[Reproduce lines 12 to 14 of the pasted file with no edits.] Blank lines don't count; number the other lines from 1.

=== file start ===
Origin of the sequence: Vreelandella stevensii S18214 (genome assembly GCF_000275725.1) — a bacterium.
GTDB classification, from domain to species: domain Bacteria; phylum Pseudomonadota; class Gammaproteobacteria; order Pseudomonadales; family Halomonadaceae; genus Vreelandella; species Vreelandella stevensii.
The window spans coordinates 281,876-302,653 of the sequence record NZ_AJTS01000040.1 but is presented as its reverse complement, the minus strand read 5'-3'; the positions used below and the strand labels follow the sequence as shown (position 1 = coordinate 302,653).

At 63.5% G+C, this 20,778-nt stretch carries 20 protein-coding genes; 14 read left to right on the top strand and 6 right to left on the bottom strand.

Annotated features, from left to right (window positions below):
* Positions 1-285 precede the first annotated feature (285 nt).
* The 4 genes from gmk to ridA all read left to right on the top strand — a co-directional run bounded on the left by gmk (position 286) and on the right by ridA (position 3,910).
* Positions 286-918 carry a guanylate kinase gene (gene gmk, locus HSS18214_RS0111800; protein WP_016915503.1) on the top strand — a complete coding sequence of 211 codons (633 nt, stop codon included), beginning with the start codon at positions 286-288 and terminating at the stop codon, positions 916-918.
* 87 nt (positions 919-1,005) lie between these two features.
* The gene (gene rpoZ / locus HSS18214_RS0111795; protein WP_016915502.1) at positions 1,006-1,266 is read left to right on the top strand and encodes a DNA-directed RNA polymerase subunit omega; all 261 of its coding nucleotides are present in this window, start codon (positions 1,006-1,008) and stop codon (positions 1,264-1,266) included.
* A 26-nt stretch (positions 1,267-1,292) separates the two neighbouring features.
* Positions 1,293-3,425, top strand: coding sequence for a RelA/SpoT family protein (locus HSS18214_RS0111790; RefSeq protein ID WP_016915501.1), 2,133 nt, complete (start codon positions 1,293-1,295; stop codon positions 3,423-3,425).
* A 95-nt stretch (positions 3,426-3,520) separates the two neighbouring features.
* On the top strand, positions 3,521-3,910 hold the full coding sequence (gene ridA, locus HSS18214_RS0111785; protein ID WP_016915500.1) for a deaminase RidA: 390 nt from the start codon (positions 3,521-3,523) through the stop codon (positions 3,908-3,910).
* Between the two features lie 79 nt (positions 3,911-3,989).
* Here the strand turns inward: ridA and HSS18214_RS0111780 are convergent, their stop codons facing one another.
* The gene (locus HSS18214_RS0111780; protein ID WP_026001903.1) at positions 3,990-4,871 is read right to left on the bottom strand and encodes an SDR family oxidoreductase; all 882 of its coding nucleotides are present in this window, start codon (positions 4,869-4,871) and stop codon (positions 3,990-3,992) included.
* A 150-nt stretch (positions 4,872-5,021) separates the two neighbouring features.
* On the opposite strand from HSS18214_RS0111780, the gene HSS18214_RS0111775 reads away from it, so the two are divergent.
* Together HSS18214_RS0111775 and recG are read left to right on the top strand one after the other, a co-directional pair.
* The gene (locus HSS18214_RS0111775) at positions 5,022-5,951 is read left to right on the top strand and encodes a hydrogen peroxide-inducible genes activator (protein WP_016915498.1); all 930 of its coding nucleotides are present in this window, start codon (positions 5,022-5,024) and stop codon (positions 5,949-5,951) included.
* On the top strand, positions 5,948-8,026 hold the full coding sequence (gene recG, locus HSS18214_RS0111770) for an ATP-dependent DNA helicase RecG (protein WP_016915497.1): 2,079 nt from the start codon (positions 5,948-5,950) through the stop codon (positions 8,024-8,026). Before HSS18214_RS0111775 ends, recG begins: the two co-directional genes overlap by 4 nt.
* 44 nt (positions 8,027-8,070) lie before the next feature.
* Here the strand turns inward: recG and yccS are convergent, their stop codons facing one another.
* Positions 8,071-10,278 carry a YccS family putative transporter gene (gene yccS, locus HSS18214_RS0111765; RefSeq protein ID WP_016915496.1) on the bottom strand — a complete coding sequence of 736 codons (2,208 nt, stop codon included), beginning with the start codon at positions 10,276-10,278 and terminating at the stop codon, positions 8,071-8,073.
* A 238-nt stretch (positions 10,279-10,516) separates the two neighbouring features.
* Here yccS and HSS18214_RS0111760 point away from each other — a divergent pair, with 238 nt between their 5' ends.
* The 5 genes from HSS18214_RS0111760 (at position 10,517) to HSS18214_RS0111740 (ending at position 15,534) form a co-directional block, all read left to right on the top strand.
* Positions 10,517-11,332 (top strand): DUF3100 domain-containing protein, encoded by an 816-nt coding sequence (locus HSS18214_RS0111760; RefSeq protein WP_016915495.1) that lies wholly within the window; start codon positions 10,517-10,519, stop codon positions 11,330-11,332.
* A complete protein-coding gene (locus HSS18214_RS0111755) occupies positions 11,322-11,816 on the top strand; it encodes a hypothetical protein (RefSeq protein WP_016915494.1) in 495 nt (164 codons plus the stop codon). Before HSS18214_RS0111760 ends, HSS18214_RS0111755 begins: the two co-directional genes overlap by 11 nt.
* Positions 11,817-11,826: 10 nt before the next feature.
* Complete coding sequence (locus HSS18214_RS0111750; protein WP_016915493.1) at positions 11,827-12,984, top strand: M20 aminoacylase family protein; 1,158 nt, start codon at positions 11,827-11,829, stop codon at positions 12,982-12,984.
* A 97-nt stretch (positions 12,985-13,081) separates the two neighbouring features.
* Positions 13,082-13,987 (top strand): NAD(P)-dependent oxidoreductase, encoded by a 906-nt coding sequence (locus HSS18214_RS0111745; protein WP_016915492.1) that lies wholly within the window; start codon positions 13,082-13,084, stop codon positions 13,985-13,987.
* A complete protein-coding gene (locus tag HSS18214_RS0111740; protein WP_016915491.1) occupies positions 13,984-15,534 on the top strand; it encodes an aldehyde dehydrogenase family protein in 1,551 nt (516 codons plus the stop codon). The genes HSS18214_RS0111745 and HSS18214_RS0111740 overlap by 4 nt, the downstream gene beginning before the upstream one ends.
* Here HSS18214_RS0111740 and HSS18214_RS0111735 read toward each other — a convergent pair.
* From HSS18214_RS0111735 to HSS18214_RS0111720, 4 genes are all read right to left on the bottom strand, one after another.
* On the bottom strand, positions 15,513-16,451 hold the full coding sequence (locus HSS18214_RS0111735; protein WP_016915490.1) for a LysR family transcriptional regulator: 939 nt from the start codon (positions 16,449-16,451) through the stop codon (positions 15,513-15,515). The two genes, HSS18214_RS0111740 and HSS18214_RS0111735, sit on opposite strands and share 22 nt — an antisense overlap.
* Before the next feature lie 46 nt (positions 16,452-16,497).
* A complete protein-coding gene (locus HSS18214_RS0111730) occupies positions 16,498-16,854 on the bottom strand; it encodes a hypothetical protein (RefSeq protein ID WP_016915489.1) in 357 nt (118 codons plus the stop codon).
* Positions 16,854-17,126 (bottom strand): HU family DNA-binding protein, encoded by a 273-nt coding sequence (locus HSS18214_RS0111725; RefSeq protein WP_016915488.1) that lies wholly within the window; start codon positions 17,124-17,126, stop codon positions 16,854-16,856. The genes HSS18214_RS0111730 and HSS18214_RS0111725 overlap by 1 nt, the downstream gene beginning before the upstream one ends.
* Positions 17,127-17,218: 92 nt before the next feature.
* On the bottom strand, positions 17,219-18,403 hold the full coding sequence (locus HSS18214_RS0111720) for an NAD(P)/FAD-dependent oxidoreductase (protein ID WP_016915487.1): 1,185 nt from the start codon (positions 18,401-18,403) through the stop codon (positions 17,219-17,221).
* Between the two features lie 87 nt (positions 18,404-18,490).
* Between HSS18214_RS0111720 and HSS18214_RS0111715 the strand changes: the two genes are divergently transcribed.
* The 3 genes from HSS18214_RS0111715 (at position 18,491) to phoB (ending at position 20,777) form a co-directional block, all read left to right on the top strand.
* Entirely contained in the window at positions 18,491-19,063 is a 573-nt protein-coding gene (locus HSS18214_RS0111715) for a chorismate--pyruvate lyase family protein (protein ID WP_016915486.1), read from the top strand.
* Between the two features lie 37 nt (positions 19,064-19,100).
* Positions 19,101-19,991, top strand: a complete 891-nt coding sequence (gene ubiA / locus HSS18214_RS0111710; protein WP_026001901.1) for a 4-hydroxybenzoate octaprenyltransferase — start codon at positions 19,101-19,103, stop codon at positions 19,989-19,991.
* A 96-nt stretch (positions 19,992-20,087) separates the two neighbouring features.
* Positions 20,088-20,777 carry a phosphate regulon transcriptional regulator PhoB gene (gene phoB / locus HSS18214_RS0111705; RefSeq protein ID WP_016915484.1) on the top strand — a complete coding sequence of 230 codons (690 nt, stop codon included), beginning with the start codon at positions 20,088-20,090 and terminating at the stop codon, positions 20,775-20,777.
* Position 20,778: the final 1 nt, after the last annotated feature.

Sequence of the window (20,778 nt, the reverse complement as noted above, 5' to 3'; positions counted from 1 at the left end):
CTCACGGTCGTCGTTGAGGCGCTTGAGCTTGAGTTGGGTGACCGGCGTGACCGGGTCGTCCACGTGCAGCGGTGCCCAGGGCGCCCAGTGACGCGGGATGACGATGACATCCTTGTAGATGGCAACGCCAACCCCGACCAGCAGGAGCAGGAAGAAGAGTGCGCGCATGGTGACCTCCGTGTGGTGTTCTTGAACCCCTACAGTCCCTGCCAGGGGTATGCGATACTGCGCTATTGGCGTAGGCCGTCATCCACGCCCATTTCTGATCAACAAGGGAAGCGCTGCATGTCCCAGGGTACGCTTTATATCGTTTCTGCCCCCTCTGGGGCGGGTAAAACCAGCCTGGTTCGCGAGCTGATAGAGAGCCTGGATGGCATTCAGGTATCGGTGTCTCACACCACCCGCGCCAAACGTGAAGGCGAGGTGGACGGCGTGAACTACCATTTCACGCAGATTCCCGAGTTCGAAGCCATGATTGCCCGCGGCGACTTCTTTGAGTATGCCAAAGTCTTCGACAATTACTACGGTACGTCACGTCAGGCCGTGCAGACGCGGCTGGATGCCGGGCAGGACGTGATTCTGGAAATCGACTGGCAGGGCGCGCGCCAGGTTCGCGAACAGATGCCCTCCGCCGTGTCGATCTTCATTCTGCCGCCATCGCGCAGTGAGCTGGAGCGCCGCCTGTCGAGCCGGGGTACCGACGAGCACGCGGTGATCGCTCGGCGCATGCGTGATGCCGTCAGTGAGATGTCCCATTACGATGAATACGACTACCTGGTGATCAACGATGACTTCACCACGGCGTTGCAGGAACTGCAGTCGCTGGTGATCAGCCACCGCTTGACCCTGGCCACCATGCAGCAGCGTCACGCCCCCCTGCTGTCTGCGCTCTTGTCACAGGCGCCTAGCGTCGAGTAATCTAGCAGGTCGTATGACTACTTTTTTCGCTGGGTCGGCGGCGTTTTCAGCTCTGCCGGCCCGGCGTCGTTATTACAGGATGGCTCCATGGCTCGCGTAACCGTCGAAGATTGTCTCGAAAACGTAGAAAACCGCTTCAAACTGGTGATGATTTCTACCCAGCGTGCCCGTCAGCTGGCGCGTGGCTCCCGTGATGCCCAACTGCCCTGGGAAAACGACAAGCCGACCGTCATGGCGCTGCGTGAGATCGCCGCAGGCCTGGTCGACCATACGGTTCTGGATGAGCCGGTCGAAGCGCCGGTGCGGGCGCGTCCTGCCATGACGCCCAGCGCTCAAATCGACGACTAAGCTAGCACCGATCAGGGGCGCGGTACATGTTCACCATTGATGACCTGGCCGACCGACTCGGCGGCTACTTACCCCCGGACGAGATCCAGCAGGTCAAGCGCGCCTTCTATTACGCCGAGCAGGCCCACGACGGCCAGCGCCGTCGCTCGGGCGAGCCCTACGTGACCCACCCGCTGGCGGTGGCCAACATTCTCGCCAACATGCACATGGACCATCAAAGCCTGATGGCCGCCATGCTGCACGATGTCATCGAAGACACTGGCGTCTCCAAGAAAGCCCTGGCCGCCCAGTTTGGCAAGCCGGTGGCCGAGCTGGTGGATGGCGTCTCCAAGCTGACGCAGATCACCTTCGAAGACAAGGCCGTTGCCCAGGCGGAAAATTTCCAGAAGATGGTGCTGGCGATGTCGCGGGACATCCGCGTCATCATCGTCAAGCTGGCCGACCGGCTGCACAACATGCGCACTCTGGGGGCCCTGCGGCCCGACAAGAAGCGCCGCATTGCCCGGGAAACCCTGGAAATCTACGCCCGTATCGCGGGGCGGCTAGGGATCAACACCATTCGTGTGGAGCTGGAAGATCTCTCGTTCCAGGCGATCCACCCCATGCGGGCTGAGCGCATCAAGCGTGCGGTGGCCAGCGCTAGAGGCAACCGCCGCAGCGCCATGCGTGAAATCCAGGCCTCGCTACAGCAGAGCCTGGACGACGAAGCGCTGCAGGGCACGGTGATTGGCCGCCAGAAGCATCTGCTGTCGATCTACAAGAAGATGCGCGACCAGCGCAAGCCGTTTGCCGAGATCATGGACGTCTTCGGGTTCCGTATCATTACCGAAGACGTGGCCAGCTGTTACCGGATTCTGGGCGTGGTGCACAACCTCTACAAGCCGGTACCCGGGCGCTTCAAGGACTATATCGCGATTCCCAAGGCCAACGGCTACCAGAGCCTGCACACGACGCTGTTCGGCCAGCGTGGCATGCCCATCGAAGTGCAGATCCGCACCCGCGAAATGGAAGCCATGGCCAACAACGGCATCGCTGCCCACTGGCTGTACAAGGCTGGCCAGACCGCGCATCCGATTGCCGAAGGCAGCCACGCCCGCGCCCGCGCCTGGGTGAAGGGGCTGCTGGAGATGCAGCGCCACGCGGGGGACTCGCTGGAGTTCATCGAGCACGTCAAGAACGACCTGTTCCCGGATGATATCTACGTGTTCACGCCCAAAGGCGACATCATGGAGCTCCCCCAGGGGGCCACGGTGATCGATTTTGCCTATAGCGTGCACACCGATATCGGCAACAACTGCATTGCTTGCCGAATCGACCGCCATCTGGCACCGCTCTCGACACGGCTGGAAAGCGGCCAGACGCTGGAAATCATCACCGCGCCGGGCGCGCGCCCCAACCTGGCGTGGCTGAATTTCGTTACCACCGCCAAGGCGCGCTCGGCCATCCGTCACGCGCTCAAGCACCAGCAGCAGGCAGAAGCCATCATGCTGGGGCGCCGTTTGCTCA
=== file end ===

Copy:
* Positions 1,293-3,425, top strand: coding sequence for a RelA/SpoT family protein (locus HSS18214_RS0111790; RefSeq protein ID WP_016915501.1), 2,133 nt, complete (start codon positions 1,293-1,295; stop codon positions 3,423-3,425).
* A 95-nt stretch (positions 3,426-3,520) separates the two neighbouring features.
* On the top strand, positions 3,521-3,910 hold the full coding sequence (gene ridA, locus HSS18214_RS0111785; protein ID WP_016915500.1) for a deaminase RidA: 390 nt from the start codon (positions 3,521-3,523) through the stop codon (positions 3,908-3,910).